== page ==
What was it like growing up in Pastor/Professor
“It was normal to me. I just figured that everyone’s father studied a lot and loved (reading) books. Due to Dad’s occupation, there wasn’t much money. But that was normal
to me as well. I didn’t realize until later that we were rather poor. I just figured that Dad was tight!”
Tell me more about your dad. How did he come to faith?
“I’m not sure exactly. He was just inclined as a young man to serve the Lord. When he was in Guam he was an airplane mechanic. He didn’t hang around soldiers who caroused and lived that kind of a lifestyle. His friends were those who shared the faith. In fact, although there wasn’t an atmosphere on base where religion was cultivated, Dad was able to get his commanding officer to provide a building for worship.”
How were you called into ministry?
“I was called into ministry during my junior year in high school. My call to ministry was more of a process than an event – some people have that critical moment when God speaks to them at the altar or as a result of an evangelist or missionary’s ministry. That wasn’t the way it was for me. I was processing my faith and what I believe (“Do I believe what I believe, or do I believe what I believe because my parents believe it?”). It was during this time that I came to the conviction that God was calling me into the ministry.
What was the most outstanding “pastoral” moment that comes to mind?
“Without a doubt the special times around the altar. The most prominent memory that comes to mind is at the altar at Trinity in West Chester. A man named Scott was literally pounding on the floor while at the altar. I went over to him and said, ‘Scott – is everything alright?’ Scott looks up and says, ‘I’m free – I’m free.’ I didn’t know that he had been struggling with an addiction. That night he was delivered. What’s more is that to the best of my knowledge – he lived it out.”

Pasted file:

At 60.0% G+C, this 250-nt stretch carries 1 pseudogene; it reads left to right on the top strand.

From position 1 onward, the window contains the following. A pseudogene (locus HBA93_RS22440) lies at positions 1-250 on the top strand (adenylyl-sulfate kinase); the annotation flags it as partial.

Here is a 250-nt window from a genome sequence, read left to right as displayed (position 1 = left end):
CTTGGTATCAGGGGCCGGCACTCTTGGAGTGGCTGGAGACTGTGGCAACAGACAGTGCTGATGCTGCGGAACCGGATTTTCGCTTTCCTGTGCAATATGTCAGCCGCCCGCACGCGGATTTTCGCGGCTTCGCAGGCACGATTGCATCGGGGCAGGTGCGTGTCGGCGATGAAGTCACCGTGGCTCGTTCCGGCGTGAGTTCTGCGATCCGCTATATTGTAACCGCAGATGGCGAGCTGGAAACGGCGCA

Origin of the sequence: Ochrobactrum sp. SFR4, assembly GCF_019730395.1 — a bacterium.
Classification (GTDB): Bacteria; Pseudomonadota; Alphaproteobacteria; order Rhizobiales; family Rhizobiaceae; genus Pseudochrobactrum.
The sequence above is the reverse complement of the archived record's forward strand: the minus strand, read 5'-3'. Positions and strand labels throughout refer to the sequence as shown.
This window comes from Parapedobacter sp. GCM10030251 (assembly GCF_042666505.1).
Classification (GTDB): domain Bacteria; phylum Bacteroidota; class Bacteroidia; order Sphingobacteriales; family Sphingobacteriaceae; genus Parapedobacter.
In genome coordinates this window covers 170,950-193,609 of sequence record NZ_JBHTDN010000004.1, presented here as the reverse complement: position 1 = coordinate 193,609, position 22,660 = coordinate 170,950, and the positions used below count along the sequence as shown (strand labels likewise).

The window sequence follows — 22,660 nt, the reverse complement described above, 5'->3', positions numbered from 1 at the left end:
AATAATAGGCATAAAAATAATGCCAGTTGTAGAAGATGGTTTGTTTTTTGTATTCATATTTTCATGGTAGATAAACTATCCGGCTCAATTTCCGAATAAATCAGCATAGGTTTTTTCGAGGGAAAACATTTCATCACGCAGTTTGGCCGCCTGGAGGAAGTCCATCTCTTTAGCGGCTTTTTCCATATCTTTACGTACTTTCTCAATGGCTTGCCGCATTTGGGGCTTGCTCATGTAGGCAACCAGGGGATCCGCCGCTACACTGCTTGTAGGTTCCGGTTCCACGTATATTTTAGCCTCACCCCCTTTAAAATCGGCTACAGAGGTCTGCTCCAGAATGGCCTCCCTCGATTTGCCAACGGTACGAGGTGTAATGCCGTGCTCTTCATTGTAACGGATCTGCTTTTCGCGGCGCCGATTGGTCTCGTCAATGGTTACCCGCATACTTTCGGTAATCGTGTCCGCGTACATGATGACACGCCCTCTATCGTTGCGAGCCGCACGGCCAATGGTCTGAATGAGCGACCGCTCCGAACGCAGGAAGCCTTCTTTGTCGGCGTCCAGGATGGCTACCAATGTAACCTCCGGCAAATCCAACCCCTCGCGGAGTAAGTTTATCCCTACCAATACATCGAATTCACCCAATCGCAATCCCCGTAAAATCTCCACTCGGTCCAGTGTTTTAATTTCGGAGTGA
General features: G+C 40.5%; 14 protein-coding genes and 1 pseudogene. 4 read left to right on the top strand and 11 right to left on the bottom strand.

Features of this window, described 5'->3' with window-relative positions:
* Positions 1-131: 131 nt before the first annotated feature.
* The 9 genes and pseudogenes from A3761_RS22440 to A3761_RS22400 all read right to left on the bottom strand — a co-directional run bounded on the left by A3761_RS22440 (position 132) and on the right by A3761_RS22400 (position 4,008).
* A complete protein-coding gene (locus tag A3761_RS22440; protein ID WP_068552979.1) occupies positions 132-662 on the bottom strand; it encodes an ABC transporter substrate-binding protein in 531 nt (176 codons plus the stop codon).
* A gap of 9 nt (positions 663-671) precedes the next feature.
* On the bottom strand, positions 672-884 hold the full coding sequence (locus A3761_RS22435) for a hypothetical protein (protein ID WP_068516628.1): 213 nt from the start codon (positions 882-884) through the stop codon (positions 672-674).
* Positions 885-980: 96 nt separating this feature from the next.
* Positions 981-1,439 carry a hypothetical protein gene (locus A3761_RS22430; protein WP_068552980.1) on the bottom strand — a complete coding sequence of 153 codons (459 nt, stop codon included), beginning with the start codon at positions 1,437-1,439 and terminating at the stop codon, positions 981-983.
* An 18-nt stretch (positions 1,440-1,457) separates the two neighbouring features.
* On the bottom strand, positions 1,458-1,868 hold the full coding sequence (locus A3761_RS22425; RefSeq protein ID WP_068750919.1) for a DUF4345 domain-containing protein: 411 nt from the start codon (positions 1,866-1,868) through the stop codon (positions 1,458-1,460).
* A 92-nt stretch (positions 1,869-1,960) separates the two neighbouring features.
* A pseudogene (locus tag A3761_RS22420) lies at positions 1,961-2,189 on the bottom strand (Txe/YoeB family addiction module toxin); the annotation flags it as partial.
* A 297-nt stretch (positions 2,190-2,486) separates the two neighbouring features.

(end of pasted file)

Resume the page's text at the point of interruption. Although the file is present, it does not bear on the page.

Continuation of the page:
How about the worst moment?
“I think that I’ve shared it so many times most people will know…there was a guy who protested me by carrying a cross around the perimeter of the parking lot of our church.”
How did that situation resolve?
“I was encouraged by some to dismiss him from the church. But he had a teenage daughter that would have been deeply affected by that, so I just prayed that the Lord would take care of it. Although he had threatened to never leave the church, within a few weeks he left and never came back.”
Do you have a dream for PennDel after you retire?
“Early on in my role as Superintendent, I had a picture in my mind (a “vision” if you will) of the water level rising, and hoping that all the ships (our churches) would rise with it. I believe that the dream that God has for our Network goes far beyond me. I have been a small part of it, but that “dream” involves reaching the people of our district, our country, and the world for that matter. I think of the scripture that says, “…when David had served God’s purpose in his own generation, he fell asleep…(Acts 13:36, NIV).” I don’t plan on dying soon, but I feel that I’ve served God’s purpose for the time I’ve been superintendent.”
“The dream I have is that the water will keep rising, and that all of our churches will rise with it.”